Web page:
Abstract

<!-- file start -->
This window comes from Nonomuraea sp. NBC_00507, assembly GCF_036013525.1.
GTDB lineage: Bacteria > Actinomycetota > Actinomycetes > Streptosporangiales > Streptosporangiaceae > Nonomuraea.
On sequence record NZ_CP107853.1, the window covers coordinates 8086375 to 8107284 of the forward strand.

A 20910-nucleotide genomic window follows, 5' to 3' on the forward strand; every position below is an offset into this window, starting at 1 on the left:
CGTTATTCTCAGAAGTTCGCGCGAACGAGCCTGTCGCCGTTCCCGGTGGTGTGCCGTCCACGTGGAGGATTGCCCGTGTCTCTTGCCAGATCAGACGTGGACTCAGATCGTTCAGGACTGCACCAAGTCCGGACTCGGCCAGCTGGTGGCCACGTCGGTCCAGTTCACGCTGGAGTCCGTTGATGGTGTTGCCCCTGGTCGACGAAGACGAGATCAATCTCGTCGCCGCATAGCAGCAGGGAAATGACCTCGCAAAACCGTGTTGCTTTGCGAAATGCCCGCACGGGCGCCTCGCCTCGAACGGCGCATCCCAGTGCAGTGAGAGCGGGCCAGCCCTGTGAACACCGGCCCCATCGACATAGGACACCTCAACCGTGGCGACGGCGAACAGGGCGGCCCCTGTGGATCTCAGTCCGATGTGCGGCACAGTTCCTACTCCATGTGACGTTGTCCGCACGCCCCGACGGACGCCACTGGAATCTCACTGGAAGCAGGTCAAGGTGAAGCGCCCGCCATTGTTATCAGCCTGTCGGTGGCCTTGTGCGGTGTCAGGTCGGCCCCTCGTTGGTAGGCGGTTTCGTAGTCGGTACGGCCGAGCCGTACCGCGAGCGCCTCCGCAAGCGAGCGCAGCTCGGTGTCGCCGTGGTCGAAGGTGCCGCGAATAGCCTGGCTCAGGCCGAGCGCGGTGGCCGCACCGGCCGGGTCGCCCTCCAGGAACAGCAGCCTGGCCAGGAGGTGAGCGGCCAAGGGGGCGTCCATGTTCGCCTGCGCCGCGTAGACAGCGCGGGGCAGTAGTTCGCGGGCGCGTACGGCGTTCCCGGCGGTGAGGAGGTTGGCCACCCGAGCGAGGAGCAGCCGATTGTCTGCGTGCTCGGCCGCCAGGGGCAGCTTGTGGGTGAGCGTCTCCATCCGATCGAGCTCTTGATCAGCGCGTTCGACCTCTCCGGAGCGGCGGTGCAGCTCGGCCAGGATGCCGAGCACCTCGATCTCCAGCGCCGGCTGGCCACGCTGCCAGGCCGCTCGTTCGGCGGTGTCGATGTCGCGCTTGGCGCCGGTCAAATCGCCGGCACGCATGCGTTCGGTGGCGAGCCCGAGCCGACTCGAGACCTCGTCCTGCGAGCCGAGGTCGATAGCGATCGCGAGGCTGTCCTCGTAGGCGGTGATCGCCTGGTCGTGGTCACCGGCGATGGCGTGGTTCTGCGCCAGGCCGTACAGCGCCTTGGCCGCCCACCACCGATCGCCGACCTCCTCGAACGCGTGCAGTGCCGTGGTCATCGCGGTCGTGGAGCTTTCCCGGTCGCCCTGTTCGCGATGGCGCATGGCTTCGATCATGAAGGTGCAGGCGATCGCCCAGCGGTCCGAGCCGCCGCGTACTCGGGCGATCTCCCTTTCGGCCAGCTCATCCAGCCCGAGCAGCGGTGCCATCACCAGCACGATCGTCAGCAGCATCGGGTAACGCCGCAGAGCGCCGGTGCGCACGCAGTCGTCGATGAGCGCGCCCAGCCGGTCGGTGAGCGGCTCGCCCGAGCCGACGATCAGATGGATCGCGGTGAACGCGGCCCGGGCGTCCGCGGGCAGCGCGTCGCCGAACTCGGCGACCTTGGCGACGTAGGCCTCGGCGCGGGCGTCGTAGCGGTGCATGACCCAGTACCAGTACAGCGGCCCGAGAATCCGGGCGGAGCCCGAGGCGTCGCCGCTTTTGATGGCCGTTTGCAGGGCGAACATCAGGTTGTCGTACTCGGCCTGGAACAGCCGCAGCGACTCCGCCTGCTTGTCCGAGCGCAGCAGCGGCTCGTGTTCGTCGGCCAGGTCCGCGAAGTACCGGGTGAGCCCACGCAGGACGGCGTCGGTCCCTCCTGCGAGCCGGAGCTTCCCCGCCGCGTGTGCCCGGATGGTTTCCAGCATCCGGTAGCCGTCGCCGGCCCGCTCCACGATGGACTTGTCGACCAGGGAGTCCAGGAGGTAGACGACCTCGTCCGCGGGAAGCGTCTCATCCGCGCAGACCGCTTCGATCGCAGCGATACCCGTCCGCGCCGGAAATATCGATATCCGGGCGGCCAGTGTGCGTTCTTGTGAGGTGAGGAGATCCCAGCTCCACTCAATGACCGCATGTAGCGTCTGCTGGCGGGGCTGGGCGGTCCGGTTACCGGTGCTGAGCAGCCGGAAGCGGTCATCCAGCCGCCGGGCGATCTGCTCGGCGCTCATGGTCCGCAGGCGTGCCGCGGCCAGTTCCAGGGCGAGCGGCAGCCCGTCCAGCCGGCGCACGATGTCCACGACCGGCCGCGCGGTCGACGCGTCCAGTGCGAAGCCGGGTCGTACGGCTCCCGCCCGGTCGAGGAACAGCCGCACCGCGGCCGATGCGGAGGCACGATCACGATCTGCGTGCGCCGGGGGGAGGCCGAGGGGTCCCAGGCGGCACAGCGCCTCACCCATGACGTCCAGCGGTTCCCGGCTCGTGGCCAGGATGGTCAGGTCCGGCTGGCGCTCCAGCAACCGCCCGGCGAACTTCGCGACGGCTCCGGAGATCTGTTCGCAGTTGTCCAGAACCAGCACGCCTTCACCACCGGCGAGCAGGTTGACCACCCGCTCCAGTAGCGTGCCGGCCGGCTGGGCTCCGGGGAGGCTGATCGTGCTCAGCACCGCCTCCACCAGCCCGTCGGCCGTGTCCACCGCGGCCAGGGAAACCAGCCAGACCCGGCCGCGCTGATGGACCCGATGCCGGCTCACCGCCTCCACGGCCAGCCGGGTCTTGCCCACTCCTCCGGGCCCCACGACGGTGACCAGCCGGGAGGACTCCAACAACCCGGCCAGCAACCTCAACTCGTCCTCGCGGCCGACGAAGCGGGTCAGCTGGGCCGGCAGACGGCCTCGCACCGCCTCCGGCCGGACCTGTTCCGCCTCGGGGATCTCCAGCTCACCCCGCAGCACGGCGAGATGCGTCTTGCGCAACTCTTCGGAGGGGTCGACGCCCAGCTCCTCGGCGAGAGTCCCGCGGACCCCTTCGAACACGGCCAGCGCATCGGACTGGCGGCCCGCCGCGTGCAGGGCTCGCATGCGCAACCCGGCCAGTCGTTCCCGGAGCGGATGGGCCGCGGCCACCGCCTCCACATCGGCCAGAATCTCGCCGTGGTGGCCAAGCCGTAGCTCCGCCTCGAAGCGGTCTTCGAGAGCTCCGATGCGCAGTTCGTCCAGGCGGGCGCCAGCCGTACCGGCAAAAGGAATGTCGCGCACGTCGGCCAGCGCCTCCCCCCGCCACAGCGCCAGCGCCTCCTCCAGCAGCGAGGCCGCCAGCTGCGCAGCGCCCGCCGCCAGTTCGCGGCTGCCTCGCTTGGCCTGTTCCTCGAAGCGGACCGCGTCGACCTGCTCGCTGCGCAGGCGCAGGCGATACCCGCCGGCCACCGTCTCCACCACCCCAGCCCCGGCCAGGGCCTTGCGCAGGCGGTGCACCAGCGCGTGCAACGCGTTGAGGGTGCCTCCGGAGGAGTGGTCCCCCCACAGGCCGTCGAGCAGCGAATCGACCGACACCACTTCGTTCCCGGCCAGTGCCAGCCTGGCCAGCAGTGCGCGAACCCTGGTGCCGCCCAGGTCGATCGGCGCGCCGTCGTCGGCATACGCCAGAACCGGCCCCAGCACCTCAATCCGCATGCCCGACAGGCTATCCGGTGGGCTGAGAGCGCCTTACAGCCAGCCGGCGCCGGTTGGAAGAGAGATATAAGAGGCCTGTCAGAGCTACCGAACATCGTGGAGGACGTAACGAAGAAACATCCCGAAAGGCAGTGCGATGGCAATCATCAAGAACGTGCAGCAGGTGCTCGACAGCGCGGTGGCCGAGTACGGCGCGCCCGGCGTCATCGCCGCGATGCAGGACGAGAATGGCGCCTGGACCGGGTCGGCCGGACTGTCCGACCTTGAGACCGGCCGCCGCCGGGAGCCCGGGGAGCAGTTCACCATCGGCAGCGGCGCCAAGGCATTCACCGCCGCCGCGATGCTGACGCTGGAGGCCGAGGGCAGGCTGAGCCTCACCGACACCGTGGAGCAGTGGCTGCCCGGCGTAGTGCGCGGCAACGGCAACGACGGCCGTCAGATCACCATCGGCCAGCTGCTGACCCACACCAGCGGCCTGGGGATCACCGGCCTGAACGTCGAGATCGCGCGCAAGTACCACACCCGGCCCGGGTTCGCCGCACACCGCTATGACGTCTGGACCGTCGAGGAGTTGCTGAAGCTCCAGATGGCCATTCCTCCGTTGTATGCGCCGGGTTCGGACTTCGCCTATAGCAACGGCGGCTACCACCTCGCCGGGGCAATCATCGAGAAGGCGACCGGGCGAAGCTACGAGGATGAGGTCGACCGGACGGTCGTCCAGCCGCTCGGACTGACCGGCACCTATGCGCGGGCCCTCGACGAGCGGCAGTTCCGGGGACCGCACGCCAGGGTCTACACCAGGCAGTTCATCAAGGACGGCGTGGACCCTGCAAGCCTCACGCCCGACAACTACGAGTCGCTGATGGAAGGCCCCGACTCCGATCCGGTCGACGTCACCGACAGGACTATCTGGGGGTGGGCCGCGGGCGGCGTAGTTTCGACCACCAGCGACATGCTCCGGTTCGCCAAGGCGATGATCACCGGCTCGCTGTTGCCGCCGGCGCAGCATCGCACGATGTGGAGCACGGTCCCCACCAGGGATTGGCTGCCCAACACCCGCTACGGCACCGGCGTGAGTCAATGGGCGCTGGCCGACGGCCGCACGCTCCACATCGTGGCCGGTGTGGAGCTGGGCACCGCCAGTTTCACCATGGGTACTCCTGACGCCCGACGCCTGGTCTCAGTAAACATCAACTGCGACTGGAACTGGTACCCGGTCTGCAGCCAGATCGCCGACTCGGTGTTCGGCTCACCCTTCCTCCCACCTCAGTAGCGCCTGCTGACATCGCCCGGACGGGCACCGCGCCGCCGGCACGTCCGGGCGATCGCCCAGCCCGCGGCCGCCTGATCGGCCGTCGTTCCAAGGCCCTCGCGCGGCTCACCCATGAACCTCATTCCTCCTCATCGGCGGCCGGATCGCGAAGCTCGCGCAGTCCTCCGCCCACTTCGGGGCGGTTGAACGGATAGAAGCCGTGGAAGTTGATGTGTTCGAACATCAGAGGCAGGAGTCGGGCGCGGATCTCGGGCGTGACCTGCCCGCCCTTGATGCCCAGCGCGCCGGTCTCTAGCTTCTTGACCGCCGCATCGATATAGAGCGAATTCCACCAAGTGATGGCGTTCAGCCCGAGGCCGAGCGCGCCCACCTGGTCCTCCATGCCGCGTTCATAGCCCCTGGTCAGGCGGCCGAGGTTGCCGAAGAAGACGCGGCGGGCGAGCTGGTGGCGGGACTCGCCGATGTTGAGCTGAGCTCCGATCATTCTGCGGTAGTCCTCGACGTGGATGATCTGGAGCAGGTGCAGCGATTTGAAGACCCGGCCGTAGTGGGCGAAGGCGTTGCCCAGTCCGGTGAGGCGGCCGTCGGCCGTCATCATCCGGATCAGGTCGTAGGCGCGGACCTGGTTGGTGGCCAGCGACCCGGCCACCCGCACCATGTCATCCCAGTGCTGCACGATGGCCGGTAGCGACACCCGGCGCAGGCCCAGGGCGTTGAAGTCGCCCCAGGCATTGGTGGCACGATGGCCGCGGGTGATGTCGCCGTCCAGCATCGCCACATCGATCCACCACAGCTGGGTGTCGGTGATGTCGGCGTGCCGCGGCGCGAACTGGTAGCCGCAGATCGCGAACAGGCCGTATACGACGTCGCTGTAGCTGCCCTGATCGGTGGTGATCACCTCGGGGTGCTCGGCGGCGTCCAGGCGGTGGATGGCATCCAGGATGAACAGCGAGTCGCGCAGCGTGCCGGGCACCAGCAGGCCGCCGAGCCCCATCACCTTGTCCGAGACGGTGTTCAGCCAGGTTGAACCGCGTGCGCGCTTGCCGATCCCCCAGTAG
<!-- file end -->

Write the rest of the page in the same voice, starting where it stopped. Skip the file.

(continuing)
Fracture characterization protocols that reduce sampling bias are likely to yield higher quality input for exploration and development decisions when dealing with naturally fractured reservoirs. A new set of estimators for fracture density, intensity, and mean trace length corrects for sampling biases and provides a useful integrated description for bulk aspects of a fracture network. These estimators are based on counts of intersections between fracture traces and circular scan lines and of trace terminations in circular windows. Application to synthetic fracture patterns with known parameters validates the use of the new estimators, which are then applied to natural fault trace maps from seismic volumes and joint trace maps from rock pavements. The new estimators are distribution independent and eliminate the effects of orientation, censoring, and length biases, which limit the effectiveness of other sampling techniques. Estimator accuracy improves as sample size increases, particularly for larger circles that exceed a fracture-defined block size. Estimator accuracy for mean trace length improves when the sample exceeds threshold count values for fracture terminations based on guidance from the analysis of similar synthetic patterns. These new estimators also provide both inputs and independent checks of predictions for fracture-generator programs used to model fracture populations in a rock volume.

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